The NCOE has released From the Garage to the Boardroom: The Entrepreneurial Roots of America’s Largest Corporations, a new report that found most of America’s big corporations today trace back to one or more entrepreneurial founders. The NCOE’s report shows that entrepreneurship “lies at the very heart” of America’s business structure, and that it is the high-growth start-ups of today — like many of their predecessors a century before — that are most likely to join the ranks of the country’s top 200 companies. From the Garage to the Boardroom contains two parts — it first traces the origins of the 1997 Fortune 200 to determine how recently and in what ways these companies were built by entrepreneurs. Second, the report compares the backgrounds of those entrepreneurs who founded and ran companies that were among the 200 largest firms in 1917 and 1997. The report’s key findings include: 1) The origins of most large companies — 197 of the 1997 Fortune 200 companies — can be traced, directly or indirectly, to one or more entrepreneurial founders. 2) Most successful entrepreneurs in 1917 had both significant experience in the same industry as their start-up, and an important innovation that propelled the growth of their company. 3) And it has become more difficult for an entrepreneur to lead a new company into the Fortune 200.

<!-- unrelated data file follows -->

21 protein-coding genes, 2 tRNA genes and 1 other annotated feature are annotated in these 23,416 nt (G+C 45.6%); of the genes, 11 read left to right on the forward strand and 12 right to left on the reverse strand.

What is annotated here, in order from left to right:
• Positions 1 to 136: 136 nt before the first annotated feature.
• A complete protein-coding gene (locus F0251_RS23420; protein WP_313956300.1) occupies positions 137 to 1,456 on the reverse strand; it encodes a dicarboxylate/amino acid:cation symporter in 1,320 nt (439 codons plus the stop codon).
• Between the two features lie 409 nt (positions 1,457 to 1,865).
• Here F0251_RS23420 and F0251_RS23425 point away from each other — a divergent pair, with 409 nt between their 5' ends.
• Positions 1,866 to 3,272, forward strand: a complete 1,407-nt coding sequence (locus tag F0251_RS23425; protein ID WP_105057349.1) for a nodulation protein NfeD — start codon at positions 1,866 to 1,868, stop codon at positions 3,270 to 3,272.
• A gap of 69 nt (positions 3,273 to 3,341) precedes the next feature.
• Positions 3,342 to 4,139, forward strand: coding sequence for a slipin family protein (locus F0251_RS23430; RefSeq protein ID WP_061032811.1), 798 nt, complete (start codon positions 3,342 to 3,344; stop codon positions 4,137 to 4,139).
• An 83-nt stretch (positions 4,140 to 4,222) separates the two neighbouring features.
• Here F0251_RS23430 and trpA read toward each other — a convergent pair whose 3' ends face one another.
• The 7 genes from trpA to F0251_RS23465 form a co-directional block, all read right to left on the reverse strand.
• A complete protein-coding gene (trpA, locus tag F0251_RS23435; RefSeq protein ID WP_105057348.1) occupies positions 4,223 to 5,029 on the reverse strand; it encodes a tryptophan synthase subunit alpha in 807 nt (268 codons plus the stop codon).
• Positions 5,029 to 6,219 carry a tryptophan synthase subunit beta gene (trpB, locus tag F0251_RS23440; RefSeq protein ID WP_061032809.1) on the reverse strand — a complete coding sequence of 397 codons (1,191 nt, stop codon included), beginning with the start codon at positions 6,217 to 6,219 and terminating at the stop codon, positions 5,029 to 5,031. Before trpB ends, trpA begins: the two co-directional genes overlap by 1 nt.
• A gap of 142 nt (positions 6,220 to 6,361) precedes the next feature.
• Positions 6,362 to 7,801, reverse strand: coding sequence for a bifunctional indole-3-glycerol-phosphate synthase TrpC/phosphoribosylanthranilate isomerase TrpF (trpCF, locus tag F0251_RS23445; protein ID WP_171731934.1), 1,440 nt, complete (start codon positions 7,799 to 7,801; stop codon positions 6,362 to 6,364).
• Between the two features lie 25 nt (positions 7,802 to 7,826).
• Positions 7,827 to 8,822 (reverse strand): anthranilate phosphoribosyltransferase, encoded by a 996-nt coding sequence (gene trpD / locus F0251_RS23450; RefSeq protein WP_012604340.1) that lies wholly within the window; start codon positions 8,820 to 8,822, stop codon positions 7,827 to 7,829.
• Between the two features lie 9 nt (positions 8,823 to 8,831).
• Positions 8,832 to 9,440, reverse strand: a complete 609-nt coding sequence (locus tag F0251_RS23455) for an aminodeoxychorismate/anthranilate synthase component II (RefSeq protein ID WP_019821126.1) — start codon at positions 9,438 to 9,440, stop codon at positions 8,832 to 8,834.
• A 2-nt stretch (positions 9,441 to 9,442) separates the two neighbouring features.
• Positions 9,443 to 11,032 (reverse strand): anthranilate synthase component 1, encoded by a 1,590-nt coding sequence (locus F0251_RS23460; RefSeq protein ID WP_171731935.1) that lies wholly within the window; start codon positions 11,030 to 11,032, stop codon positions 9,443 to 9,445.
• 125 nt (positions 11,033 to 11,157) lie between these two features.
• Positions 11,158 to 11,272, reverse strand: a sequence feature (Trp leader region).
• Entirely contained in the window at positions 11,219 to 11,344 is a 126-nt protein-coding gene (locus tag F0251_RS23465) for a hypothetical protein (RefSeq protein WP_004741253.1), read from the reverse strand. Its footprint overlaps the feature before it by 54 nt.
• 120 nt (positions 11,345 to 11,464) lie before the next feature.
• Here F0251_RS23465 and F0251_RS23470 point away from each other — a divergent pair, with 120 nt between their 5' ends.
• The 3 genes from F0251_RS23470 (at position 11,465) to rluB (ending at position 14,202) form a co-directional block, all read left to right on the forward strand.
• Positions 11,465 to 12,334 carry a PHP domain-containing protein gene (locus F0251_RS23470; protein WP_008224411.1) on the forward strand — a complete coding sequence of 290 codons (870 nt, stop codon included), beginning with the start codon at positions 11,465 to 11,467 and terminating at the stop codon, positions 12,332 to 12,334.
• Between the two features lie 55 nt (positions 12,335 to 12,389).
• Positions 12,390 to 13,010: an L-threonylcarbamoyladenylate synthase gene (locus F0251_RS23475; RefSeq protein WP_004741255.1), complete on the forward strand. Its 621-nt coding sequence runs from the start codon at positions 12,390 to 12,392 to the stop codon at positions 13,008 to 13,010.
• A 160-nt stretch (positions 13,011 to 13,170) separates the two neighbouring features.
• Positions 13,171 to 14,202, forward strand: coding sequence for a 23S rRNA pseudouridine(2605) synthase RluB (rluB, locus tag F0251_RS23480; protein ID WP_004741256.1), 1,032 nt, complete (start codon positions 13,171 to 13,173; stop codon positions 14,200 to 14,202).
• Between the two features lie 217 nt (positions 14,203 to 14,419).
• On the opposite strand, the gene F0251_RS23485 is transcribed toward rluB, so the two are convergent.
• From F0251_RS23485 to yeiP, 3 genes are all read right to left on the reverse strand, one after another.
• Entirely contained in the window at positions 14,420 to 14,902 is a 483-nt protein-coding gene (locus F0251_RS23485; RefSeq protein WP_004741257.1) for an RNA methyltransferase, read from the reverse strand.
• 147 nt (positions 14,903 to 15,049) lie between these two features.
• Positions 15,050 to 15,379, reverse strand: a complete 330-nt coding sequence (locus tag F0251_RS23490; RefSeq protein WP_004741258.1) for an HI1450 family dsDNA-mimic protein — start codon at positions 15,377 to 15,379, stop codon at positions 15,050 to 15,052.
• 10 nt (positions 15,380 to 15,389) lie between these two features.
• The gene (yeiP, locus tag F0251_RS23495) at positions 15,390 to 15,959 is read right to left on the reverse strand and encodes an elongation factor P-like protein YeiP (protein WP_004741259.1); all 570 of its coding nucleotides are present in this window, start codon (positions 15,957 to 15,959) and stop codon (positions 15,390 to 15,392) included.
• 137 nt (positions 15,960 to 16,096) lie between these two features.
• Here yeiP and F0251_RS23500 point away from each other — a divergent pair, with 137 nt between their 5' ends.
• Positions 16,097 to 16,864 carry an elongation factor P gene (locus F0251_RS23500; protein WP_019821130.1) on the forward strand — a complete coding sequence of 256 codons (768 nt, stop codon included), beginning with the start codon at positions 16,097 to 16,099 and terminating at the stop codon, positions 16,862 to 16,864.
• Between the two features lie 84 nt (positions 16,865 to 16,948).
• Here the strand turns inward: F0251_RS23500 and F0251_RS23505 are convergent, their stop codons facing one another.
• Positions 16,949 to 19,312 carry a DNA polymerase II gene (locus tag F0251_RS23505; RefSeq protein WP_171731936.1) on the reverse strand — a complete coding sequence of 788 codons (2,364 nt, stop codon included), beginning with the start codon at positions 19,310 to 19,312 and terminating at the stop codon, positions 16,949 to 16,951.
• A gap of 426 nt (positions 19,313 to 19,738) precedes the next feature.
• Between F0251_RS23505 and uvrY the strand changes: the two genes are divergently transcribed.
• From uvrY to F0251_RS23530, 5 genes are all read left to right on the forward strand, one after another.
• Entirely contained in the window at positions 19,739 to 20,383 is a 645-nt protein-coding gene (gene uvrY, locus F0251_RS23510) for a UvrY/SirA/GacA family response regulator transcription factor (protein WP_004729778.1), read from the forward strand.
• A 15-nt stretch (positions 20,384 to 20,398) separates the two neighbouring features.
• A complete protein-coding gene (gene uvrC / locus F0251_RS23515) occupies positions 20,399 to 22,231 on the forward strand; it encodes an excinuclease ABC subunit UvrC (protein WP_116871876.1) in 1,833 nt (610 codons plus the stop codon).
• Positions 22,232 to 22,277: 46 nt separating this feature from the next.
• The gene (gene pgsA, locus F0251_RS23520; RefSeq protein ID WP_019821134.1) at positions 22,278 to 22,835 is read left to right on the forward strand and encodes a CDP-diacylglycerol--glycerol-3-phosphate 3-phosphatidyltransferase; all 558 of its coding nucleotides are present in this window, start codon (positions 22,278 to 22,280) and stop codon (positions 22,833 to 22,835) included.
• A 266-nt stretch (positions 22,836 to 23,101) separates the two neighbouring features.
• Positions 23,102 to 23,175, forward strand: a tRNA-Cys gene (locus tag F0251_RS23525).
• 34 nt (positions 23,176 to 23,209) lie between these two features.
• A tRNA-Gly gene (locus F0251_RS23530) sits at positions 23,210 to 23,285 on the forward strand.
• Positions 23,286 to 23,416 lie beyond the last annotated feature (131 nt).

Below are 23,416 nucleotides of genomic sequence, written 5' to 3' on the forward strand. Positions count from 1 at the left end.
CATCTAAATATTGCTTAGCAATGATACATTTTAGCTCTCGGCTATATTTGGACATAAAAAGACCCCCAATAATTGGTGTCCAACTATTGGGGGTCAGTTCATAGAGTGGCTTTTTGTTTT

Source: National Commission on Entrepreneurship (NCOE)
Subjects: Entrepreneurship, History